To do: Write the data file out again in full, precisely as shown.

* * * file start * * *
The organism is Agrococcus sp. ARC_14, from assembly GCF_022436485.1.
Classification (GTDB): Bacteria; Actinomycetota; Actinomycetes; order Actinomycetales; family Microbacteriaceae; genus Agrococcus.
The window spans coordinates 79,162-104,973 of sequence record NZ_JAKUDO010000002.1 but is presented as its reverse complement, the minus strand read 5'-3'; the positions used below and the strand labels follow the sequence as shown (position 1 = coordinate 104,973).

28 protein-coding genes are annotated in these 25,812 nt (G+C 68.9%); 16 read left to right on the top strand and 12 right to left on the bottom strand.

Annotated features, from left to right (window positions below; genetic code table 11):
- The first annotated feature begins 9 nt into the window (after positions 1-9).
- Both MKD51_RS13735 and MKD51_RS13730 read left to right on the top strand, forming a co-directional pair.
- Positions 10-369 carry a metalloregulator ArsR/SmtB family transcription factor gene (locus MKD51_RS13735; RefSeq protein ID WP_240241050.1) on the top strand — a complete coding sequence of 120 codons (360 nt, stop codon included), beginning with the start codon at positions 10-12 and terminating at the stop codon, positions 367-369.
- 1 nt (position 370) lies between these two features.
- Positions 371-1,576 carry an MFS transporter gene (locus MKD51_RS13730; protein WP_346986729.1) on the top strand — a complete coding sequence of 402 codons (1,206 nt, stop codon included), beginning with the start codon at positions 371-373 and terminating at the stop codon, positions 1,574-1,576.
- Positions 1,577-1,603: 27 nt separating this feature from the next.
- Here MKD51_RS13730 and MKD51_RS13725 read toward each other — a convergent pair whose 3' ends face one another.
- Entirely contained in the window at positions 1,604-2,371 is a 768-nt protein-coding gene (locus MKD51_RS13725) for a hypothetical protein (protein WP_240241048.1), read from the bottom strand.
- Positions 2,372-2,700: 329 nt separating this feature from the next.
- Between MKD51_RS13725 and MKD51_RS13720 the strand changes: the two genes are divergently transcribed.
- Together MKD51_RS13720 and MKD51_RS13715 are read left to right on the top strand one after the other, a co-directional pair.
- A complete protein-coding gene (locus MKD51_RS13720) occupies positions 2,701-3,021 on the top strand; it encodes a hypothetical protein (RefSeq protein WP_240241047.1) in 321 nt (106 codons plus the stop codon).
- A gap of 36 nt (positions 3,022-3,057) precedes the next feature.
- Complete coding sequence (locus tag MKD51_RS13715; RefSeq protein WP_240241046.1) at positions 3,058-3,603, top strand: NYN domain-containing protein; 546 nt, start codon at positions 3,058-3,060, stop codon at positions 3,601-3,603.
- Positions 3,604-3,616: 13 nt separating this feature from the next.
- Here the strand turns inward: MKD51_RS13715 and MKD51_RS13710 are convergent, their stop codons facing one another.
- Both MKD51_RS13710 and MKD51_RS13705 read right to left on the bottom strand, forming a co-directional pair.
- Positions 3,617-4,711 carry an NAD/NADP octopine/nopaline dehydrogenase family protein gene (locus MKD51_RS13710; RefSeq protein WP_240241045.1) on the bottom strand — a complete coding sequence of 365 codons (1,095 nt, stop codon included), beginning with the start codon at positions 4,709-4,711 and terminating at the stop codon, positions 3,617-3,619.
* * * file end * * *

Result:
The organism is Agrococcus sp. ARC_14, from assembly GCF_022436485.1.
Classification (GTDB): Bacteria; Actinomycetota; Actinomycetes; order Actinomycetales; family Microbacteriaceae; genus Agrococcus.
The window spans coordinates 79,162-104,973 of sequence record NZ_JAKUDO010000002.1 but is presented as its reverse complement, the minus strand read 5'-3'; the positions used below and the strand labels follow the sequence as shown (position 1 = coordinate 104,973).

28 protein-coding genes are annotated in these 25,812 nt (G+C 68.9%); 16 read left to right on the top strand and 12 right to left on the bottom strand.

Annotated features, from left to right (window positions below; genetic code table 11):
- The first annotated feature begins 9 nt into the window (after positions 1-9).
- Both MKD51_RS13735 and MKD51_RS13730 read left to right on the top strand, forming a co-directional pair.
- Positions 10-369 carry a metalloregulator ArsR/SmtB family transcription factor gene (locus MKD51_RS13735; RefSeq protein ID WP_240241050.1) on the top strand — a complete coding sequence of 120 codons (360 nt, stop codon included), beginning with the start codon at positions 10-12 and terminating at the stop codon, positions 367-369.
- 1 nt (position 370) lies between these two features.
- Positions 371-1,576 carry an MFS transporter gene (locus MKD51_RS13730; protein WP_346986729.1) on the top strand — a complete coding sequence of 402 codons (1,206 nt, stop codon included), beginning with the start codon at positions 371-373 and terminating at the stop codon, positions 1,574-1,576.
- Positions 1,577-1,603: 27 nt separating this feature from the next.
- Here MKD51_RS13730 and MKD51_RS13725 read toward each other — a convergent pair whose 3' ends face one another.
- Entirely contained in the window at positions 1,604-2,371 is a 768-nt protein-coding gene (locus MKD51_RS13725) for a hypothetical protein (protein WP_240241048.1), read from the bottom strand.
- Positions 2,372-2,700: 329 nt separating this feature from the next.
- Between MKD51_RS13725 and MKD51_RS13720 the strand changes: the two genes are divergently transcribed.
- Together MKD51_RS13720 and MKD51_RS13715 are read left to right on the top strand one after the other, a co-directional pair.
- A complete protein-coding gene (locus MKD51_RS13720) occupies positions 2,701-3,021 on the top strand; it encodes a hypothetical protein (RefSeq protein WP_240241047.1) in 321 nt (106 codons plus the stop codon).
- A gap of 36 nt (positions 3,022-3,057) precedes the next feature.
- Complete coding sequence (locus tag MKD51_RS13715; RefSeq protein WP_240241046.1) at positions 3,058-3,603, top strand: NYN domain-containing protein; 546 nt, start codon at positions 3,058-3,060, stop codon at positions 3,601-3,603.
- Positions 3,604-3,616: 13 nt separating this feature from the next.
- Here the strand turns inward: MKD51_RS13715 and MKD51_RS13710 are convergent, their stop codons facing one another.
- Both MKD51_RS13710 and MKD51_RS13705 read right to left on the bottom strand, forming a co-directional pair.
- Positions 3,617-4,711 carry an NAD/NADP octopine/nopaline dehydrogenase family protein gene (locus MKD51_RS13710; RefSeq protein WP_240241045.1) on the bottom strand — a complete coding sequence of 365 codons (1,095 nt, stop codon included), beginning with the start codon at positions 4,709-4,711 and terminating at the stop codon, positions 3,617-3,619.